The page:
Images are sent over any of the UK’s four mobile phone networks using proven, reliable 2G (GSM) technology – though 4G and 5G systems are currently in development and a Wi-Fi option is also available. In the event of a network outage, the LimpetReader devices can be read locally via Bluetooth using an Android app on a smartphone or tablet, or with a low-cost dedicated handheld reader. Multiple LimpetReaders can be linked to a single AutoReader transmitter, which can be ideal for some submetering applications.
Once on the server, the images are stitched together to create a high-quality, distortion-free image of the meter’s register. This is then decoded into a numerical value, which is stored together with the high-quality image of the register. Data and images can be accessed by the customer in a variety of ways, depending on the requirements. For instance, an API (application programming interface) can be provided, data sent as spreadsheet files, or dashboards created for high-quality reporting.
Deer Technology provides a comprehensive service covering everything from meter installation through to data management. The service starts with a customer consultation to establish the optimum overall solution to the problem of meter reads and data management. Deer Technology installs the LimpetReaders and AutoReaders, then provides a data service for reporting, visualisation and delivering data to the customer’s databases as required. In many cases, the cost of using the intelligent LimpetReader system is less than retailers charge for accessing smart meter data, so there can be advantages in installing LimpetReaders even if smart metering has already been implemented. It is estimated that 99 per cent of all the electricity sub-meters and water meters currently in use in the UK could be retrofitted with LimpetReaders.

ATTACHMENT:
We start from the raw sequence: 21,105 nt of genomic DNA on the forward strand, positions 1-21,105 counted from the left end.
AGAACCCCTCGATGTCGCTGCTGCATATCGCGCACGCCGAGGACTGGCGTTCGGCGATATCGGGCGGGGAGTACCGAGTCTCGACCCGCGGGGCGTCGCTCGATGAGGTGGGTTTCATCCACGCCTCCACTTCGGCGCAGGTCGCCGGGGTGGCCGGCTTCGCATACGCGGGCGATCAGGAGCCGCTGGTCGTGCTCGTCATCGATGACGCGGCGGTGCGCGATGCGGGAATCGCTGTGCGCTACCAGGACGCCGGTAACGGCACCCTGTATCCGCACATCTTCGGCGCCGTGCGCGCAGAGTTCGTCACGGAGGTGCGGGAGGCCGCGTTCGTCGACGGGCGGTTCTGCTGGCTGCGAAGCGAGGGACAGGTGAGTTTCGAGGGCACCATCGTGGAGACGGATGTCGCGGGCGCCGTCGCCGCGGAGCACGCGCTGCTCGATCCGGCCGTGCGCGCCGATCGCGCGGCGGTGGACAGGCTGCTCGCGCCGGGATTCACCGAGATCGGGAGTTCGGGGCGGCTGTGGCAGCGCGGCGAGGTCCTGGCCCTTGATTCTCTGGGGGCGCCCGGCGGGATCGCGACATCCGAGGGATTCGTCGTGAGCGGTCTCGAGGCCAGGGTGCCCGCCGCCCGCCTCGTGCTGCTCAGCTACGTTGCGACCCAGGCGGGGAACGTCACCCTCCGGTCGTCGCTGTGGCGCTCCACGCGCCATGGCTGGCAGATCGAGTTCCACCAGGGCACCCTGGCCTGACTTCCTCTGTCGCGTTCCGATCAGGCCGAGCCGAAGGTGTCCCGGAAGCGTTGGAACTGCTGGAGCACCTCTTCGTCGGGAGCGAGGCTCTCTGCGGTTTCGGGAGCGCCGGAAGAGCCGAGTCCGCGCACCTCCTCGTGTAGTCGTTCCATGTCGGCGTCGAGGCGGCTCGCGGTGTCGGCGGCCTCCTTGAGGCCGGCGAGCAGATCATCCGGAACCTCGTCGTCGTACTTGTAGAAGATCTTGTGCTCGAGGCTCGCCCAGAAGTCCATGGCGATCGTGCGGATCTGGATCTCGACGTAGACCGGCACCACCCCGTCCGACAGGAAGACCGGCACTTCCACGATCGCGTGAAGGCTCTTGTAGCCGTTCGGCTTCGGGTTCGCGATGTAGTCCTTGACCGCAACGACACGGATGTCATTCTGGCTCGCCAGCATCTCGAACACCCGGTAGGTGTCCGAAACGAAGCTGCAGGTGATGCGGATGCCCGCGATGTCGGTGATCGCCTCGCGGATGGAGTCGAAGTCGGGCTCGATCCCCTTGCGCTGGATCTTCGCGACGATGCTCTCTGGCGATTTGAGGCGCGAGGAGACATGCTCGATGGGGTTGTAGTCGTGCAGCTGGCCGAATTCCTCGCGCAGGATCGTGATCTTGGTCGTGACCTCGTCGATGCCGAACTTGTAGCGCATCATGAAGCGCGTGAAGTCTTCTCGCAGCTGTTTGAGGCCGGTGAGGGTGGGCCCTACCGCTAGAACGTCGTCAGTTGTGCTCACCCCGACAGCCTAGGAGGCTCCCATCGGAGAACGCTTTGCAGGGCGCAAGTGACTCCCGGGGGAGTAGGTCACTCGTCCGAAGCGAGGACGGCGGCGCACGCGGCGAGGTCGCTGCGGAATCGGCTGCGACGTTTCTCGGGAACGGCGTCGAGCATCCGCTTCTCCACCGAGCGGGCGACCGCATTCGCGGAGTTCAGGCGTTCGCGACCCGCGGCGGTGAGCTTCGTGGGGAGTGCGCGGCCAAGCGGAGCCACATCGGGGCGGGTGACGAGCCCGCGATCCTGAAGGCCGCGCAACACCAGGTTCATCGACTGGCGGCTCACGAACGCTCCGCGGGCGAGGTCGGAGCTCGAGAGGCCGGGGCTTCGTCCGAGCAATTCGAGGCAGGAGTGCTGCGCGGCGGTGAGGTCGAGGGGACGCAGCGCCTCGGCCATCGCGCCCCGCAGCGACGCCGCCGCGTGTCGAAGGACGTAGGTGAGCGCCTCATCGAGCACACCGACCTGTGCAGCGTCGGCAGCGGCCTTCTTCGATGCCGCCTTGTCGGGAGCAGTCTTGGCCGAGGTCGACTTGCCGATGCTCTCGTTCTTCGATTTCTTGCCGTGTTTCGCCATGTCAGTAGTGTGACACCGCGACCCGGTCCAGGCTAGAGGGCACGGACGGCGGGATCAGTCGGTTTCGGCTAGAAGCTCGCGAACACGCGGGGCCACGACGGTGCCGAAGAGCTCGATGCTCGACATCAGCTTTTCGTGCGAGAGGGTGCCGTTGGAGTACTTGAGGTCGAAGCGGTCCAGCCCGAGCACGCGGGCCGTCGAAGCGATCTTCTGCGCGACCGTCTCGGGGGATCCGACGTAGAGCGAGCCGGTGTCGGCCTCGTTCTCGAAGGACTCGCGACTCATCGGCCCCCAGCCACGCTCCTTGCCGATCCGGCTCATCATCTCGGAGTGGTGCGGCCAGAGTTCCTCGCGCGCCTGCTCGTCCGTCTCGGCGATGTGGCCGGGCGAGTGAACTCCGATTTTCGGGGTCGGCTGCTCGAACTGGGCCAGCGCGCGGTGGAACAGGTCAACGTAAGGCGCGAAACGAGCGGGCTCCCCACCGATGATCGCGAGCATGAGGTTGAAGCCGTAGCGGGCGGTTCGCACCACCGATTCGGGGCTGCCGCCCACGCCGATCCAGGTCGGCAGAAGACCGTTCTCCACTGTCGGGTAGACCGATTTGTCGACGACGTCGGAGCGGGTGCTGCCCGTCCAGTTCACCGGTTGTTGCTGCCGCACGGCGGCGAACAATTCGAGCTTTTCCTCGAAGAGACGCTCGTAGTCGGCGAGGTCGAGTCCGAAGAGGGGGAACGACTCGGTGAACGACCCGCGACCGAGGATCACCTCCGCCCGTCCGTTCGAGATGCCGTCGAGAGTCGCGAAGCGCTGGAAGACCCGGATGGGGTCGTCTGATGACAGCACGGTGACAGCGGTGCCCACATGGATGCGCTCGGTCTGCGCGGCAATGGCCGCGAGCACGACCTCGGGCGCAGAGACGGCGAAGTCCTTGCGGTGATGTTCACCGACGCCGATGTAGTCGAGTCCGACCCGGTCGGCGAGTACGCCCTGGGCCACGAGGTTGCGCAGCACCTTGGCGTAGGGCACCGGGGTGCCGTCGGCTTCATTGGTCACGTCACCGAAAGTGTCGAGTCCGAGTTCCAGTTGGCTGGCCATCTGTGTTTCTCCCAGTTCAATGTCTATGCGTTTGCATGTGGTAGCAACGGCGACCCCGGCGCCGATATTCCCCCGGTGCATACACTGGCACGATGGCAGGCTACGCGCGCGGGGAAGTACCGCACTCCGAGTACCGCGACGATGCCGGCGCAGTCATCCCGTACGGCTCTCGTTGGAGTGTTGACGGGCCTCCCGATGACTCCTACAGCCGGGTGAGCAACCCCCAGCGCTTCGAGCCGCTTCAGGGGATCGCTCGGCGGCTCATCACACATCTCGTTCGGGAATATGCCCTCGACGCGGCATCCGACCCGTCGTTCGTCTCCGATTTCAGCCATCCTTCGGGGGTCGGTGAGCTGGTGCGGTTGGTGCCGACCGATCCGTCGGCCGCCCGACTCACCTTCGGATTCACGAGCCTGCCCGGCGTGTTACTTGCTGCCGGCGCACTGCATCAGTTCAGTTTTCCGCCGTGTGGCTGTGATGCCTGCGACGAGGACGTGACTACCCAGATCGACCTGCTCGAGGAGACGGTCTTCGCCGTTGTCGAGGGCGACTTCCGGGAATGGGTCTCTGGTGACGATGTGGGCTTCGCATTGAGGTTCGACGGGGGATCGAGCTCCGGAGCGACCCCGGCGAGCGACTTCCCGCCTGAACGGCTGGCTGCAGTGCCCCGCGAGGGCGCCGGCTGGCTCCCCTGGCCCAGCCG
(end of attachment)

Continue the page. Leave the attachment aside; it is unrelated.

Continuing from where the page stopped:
A helpful feature of Deer Technology’s system is that the reading frequency is normally set at monthly intervals, but customers can request other frequencies. For example, if electricity consumption patterns are to be investigated, quarter- or half-hourly meter readings could be requested during normal operating hours. For checking water consumption, meter readings could be requested at the start and end of each working day, enabling potential leaks to be identified through excessive overnight consumption. In contrast, conventional AMR systems on water meters can generate vast amounts of data that are difficult to manage.
If a meter is classified as long unread, the LimpetReader is attractive because the meter only has to be accessed once for the device to be installed. After that, it never needs to be accessed again. Compared with alternative technologies, therefore, it is worth making the extra effort to locate and access long unread meters because it only has to be done once. It is also quicker and easier to fit the LimpetReader than to retrofit other AMR technologies or swap the meter for a smart meter.
Find out more about Deer Technology’s LimpetReader for converting analogue meters to smart meters or for use alongside smart metering at www.deertechnology.com, telephone 01639 363146 or email hello(Replace this parenthesis with the @ sign)deertechnology.com.